Los Angeles – Six months after California voters overwhelmingly passed Proposition 227, banning most bilingual education in public schools, many teachers and school districts are circumventing – and sometimes openly defying – the new law.
So far there have been no punishments against those who continue bilingual classes, a 30-year practice voters sought to end by a 61-to-39 percent margin in June.
“There are no current plans for legal action against any school district over Proposition 227,” said Rae Bellisle, staff counsel for the California Board of Education.
And with Democratic Gov.-elect Gray Davis – an opponent of Proposition 227 – about to take office, most observers say the state is unlikely to step in to enforce the law, designed to improve learning of English.
“This means many Latino children will not learn English because they will not be under any pressure to,” said Alice Callaghan, an Episcopal priest and co-author of the 227 initiative. “I think the lack of action is really because of the inertia in education and the fact that nobody feels accountable to the voters.”
Under California’s ballot initiative system, measures can be put on the ballot if enough petition signatures are collected. Any initiative approved by the voters becomes law unless struck down by a court.
But Cassandra George, assistant superintendent in the Pomona Unified district, disagreed with Callaghan. “Our parents and our community have faith in our school district efforts and programs,” George said. In her district, 3,633 students are now in bilingual classes, compared with 5,461 before Proposition 227 passed.
Under 227, districts were to end bilingual classes, where children who speak little or no English are taught in their native languages. In California, that commonly means Spanish, but bilingual classes also have been offered in more than two dozen other languages, from Armenian to Vietnamese.
Despite the law, at least 130,000 students remain in bilingual classes today, although this number is significantly smaller – only one-fifth of the total – than before passage of 227. More than 200,000 other students are in bilingual classes that represent only partial modification of the former system.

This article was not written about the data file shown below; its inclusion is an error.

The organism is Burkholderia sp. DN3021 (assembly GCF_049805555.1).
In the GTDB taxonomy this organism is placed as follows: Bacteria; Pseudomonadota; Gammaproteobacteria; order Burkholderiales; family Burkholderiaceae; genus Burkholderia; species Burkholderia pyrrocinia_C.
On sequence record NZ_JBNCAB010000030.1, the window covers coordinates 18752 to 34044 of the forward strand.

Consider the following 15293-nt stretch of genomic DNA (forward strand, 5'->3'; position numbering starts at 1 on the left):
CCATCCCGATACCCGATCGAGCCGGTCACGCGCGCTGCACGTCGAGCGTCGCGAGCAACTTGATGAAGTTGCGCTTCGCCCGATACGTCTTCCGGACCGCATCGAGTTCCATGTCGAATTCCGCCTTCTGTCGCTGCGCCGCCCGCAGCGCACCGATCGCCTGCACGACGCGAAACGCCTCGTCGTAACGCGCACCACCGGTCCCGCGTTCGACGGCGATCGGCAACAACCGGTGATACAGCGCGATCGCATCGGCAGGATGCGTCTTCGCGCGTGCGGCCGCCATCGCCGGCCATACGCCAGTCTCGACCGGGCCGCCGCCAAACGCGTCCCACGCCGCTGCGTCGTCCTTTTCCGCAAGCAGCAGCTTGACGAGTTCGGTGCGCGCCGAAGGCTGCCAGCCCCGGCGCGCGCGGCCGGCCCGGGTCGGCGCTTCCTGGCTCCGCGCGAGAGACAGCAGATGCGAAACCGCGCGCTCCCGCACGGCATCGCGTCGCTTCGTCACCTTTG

Some school districts are circumventing the law by stretching the definitions it sets out.
Proposition 227 states that students in all classrooms be taught “overwhelmingly” in English, although it did not define overwhelming. The Los Angeles County Board of Education recently ruled that this means non-English-speaking pupils can be taught in their native languages as much as 49 percent of the time.
“We meant to allow for common-sense use of a child’s native language for clarifying concepts,” said Callaghan. “We intended to provide some flexibility, not to provide a loophole.”
Many districts statewide are making expansive use of waivers, which were intended to allow parents of students who already speak some English or have special psychological or educational needs to sign waivers asking that their children continue in bilingual classes.
In Los Angeles alone, more than 100,000 waiver forms have been sent home with students who met neither of the law’s conditions.
Some parents, however, have refused to sign waivers, even when their children might be eligible. Myra Camarillo, whose 6-year-old daughter attends Belvedere Elementary School in Los Angeles, said she decided not to sign because “I feel she should just learn English. I think she will be better off. I do want her to know Spanish, too. But she can learn that at home and English at school.”
School districts in San Francisco, Oakland, San Jose, Santa Ana and Berkeley are flatly refusing to change anything in response to the initiative. Those districts are joining the Mexican-American Legal Defense and Education Fund and the American Civil Liberties Union in a lawsuit aimed at striking down Proposition 227 as unconstitutional on equal protection grounds.
Last month a state judge in Oakland ordered the state board of education to issue waivers from the entire law to any school district requesting one. That ruling by Judge Henry Needham came in response to requests for such waivers from more than 30 districts of all sizes. The board had refused even to consider any district-wide waivers, citing the “will of the voters.”
But Needham said district-wide waivers must be granted under a state education code section demanding the board approve all such requests “except where the board specifically finds the educational needs of the pupils are not adequately addressed.”
Ron Unz, the software entrepreneur who was the prime sponsor of 227, called Needham’s order “absolutely absurd.” He said the California state constitution gives ballot initiatives precedence over any conflicting state laws and has appealed Needham’s ruling.
But Forrest Ross, the Los Angeles Unified School District official overseeing its implementation of 227, defends the efforts to keep bilingual education.
“There is room in our schools for bilingual education programs and English language acquisition programs,” Ross said. “They’re side by side in many schools.”